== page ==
In, If Not Always Of
Pato Hebert is an artist, educator and organizer. His work explores the aesthetics, ethics and poetics of interconnectedness. His projects have been presented at Beton7 in Athens, PH21 Gallery in Budapest, the Centro de Arte Contemporáneo in Quito, the Ballarat International Foto Biennale, the Songzhuang International Photo Biennale, IHLIA LGBT Heritage in Amsterdam and the New Image Gallery at James Madison University. He has been a BAU Institute/Camargo Foundation Residency Fellow in Cassis, France and an artist-in-residence at PLAYA, and with the Neighborhood Time Exchange project in West Philadelphia. Hebert’s work has been supported by grants from the Rockefeller Foundation, the Creative Work Fund, the National Education Association and a Mid- Career Fellowship for Visual Artists from the California Community Foundation. In 2008, he received the Excellence in Photographic Teaching Award from Center in Santa Fe. He teaches as an Associate Arts Professor in the Department of Art & Public Policy at Tisch School of the Arts, New York University, where his students have twice nominated him for the David Payne-Carter Excellence in Teaching Award. He has also worked in community-based HIV prevention initiatives with queer communities of color since 1994. He continues these grassroots efforts at local and transnational levels, working with social movements and community organizations to develop innovative approaches to HIV mobilization, programs, advocacy and justice. He curated exhibitions and led creative initiatives at the International AIDS Conferences in Vienna (2010), Melbourne (2014), Durban (2016) and Amsterdam (2018).
In, If Not Always Of features an ambiguous presence that I call “The Oscillator” appearing in various landscapes. The Oscillator seems to reflect its context, yet is not so easily of its environment. It queries our relationship to place and space, and our false oppositions between nature and culture. These distinctions are a dangerous part of our ecological challenge as so many life forms are being dramatically impacted by climate change. Humans cannot simply see ourselves as exceptional and apart, nor view land as an object or thing. Such thinking leads to dangerous oppositions of either exploitation or preservation, rather than more supple understandings of living in rich and complex symbiosis.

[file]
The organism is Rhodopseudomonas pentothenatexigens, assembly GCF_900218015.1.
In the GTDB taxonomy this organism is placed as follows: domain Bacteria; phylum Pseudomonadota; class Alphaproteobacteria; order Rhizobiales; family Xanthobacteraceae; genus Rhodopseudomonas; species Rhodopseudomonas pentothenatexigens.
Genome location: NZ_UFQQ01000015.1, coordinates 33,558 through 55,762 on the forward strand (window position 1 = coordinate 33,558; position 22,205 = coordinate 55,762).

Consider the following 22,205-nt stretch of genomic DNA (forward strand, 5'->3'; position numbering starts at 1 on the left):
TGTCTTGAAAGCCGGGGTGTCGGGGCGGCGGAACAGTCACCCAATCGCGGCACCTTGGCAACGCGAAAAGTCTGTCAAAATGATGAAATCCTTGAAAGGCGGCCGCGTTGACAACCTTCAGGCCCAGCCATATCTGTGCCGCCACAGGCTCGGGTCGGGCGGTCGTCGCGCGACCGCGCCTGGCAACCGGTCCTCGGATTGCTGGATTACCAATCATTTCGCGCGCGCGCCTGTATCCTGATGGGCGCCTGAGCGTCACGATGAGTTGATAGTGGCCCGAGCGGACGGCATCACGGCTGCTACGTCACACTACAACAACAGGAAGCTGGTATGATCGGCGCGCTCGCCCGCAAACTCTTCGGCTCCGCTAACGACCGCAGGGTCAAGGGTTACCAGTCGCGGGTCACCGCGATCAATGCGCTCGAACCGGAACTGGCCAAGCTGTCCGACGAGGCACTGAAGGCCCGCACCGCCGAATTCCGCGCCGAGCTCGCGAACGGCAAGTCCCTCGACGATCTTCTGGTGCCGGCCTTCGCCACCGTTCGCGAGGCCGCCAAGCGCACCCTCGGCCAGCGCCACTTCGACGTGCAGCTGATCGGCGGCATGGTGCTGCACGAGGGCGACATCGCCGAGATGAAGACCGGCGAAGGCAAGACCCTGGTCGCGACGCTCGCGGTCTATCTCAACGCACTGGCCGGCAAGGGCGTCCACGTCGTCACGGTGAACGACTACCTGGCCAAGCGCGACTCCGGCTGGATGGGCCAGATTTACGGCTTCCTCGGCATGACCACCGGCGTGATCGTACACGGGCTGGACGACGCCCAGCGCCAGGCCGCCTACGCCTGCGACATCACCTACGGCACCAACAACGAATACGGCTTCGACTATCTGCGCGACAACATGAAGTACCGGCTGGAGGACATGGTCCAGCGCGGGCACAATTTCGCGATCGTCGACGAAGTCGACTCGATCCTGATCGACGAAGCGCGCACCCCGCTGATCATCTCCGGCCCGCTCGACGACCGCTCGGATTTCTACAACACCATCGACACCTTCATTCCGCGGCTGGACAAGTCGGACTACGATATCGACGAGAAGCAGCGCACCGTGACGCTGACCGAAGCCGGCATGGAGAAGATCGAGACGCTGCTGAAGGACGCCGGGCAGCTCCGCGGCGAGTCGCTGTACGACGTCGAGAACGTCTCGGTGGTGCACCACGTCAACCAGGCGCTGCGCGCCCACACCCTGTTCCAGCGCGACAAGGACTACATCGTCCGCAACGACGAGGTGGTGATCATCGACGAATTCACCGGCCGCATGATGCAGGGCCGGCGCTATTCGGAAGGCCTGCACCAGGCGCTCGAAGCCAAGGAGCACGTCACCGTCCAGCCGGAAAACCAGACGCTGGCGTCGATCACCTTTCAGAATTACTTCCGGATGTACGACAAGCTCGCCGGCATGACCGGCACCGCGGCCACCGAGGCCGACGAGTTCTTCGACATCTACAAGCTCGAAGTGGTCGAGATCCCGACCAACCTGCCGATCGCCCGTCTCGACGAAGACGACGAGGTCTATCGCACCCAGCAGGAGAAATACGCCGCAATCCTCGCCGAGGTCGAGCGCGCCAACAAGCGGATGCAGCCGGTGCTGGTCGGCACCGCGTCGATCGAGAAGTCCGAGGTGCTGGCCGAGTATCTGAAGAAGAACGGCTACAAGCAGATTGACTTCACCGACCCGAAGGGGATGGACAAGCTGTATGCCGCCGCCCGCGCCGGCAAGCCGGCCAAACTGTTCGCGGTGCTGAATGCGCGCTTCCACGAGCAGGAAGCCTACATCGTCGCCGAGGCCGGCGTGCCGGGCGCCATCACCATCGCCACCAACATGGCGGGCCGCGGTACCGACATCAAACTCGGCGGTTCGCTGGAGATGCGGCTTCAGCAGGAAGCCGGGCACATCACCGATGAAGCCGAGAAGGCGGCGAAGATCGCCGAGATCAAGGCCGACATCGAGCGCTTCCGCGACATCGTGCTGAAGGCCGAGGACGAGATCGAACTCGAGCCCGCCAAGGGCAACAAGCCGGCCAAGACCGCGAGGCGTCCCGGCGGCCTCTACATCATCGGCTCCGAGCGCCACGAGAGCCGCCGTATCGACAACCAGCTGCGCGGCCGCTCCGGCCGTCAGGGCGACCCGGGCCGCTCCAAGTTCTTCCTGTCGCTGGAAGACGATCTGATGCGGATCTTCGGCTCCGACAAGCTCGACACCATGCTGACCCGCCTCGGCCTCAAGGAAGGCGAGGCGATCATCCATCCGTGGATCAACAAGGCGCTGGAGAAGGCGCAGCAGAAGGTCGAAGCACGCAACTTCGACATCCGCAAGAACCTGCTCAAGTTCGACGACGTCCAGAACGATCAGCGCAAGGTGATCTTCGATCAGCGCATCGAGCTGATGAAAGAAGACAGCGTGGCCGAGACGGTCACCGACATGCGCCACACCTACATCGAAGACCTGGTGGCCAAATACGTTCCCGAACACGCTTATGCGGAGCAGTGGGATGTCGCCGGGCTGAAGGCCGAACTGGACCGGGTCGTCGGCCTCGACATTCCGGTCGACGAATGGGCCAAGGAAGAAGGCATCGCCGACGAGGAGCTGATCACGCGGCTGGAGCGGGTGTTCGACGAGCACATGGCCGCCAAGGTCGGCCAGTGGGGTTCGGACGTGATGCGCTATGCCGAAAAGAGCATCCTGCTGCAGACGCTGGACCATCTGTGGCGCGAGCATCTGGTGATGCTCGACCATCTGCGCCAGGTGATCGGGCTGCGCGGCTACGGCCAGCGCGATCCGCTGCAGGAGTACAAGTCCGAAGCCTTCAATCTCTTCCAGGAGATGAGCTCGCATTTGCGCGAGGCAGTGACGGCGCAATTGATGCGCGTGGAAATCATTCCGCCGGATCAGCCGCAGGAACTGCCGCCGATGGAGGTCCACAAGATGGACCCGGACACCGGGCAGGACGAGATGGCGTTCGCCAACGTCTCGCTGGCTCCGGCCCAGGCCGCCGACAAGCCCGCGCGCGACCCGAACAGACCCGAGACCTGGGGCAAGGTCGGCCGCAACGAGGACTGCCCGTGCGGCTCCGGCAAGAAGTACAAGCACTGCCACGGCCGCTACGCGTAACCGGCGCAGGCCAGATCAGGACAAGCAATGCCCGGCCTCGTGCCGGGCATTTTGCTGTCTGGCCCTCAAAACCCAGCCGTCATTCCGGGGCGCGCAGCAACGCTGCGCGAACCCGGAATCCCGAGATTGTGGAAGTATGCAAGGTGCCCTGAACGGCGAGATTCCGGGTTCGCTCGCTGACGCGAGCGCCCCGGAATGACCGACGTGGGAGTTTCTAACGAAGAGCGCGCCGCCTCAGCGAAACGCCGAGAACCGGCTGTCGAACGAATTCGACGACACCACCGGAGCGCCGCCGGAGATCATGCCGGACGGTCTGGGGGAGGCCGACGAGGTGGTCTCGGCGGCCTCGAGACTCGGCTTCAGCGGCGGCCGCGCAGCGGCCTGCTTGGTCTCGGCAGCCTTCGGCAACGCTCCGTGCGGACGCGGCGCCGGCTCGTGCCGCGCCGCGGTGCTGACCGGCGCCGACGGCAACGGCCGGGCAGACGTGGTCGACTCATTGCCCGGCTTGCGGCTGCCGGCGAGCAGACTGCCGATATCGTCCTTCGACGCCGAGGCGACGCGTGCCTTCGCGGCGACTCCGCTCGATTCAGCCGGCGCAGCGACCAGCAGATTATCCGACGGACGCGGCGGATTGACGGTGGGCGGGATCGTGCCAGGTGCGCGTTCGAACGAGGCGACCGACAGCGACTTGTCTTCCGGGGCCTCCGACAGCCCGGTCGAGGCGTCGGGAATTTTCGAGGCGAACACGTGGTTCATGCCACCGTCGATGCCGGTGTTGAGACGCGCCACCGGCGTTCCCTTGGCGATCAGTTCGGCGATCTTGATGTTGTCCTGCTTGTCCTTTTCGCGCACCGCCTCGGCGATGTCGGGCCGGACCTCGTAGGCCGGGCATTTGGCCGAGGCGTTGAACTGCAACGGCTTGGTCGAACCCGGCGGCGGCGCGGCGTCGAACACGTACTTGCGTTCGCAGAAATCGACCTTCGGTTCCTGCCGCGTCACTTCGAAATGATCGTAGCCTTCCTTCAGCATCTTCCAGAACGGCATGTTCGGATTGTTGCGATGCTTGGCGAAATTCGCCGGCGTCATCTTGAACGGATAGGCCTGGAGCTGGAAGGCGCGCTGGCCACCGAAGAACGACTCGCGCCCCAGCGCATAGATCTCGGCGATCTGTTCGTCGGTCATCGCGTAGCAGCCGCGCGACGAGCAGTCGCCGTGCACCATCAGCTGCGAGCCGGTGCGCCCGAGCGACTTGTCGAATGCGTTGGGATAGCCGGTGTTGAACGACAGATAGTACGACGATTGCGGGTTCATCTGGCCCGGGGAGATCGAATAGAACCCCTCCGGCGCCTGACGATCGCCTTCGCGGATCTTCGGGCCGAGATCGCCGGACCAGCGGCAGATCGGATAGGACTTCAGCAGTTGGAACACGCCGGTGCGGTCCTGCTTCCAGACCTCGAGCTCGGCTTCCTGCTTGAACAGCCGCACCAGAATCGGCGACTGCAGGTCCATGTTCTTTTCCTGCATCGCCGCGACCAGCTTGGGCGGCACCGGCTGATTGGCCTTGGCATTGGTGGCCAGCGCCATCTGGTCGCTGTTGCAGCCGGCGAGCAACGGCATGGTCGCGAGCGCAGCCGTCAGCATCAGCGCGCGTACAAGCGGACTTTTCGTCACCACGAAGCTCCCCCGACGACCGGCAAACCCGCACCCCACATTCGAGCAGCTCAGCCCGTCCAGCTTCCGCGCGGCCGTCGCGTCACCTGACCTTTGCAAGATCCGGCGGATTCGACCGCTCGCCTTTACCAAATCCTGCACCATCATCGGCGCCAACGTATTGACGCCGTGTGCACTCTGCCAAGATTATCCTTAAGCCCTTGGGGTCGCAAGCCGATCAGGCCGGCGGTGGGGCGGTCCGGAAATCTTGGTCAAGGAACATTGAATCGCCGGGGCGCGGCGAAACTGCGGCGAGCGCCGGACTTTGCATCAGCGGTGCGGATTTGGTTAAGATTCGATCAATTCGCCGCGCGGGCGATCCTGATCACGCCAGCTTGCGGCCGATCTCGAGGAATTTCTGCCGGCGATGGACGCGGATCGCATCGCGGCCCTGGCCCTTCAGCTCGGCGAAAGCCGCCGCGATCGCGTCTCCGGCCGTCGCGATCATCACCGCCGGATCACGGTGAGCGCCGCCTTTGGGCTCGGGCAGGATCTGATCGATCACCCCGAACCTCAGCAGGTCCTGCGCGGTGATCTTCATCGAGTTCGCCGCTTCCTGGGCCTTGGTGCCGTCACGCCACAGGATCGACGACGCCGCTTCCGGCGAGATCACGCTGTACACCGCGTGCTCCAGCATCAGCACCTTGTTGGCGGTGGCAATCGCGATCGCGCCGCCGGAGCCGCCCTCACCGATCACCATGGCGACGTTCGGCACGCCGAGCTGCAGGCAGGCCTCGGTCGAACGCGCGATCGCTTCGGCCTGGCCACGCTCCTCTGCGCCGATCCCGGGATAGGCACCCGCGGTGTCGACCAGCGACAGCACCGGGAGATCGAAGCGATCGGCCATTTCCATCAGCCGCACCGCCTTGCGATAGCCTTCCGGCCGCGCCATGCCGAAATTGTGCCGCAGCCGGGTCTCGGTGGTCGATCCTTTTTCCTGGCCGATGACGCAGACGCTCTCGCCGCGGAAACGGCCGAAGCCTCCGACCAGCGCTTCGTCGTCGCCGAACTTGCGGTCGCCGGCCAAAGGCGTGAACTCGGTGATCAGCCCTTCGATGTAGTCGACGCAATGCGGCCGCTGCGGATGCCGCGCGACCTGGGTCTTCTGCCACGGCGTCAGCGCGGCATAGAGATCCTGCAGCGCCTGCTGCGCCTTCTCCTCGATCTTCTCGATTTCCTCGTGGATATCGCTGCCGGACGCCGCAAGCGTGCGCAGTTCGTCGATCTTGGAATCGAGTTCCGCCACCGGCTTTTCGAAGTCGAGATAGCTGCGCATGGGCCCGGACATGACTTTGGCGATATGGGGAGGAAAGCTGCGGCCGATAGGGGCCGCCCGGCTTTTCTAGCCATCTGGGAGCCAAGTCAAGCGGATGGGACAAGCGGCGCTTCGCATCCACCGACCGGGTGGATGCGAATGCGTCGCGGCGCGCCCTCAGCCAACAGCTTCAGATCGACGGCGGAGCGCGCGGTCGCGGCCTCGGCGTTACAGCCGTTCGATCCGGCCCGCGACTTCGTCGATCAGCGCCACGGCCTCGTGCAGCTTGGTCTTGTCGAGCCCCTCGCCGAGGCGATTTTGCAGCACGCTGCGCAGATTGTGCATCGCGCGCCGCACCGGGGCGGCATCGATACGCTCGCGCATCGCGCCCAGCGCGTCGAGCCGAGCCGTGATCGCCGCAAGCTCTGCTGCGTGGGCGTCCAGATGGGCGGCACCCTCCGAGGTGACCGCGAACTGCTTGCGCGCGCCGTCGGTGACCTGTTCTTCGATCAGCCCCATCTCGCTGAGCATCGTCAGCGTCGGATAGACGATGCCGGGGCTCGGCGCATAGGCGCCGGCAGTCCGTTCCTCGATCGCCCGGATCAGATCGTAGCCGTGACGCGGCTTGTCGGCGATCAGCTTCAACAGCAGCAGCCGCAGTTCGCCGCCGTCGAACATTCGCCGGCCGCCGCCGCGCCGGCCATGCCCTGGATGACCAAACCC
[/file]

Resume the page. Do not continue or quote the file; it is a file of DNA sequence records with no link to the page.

I have been exploring these ideas through the making of conceptual photographs that aim to accentuate our dilemma. Since 2014 I have orchestrated a series of performances for the camera. I have presenced The Oscillator in parks and nature reserves, areas that have historically been demarcated as “nature” by the state in order to safeguard against unfettered development. But The Oscillator is neither human nor natural. Its strange yet poetic presence oscillates between absurdity, alienation, mimicry and belonging.
Sometimes The Oscillator mirrors its surrounding context. But it can also be encompassed, even configured by its environment. It is neither wholly autonomous nor completely integrated. It is at turns uneasy, assertive, playful, overwhelmed, enraptured, even indecipherable. The Oscillator serves to remind us that as humans in these amazing places, we must live in a manner that does not simply make us aliens in the very environments that we are a part of.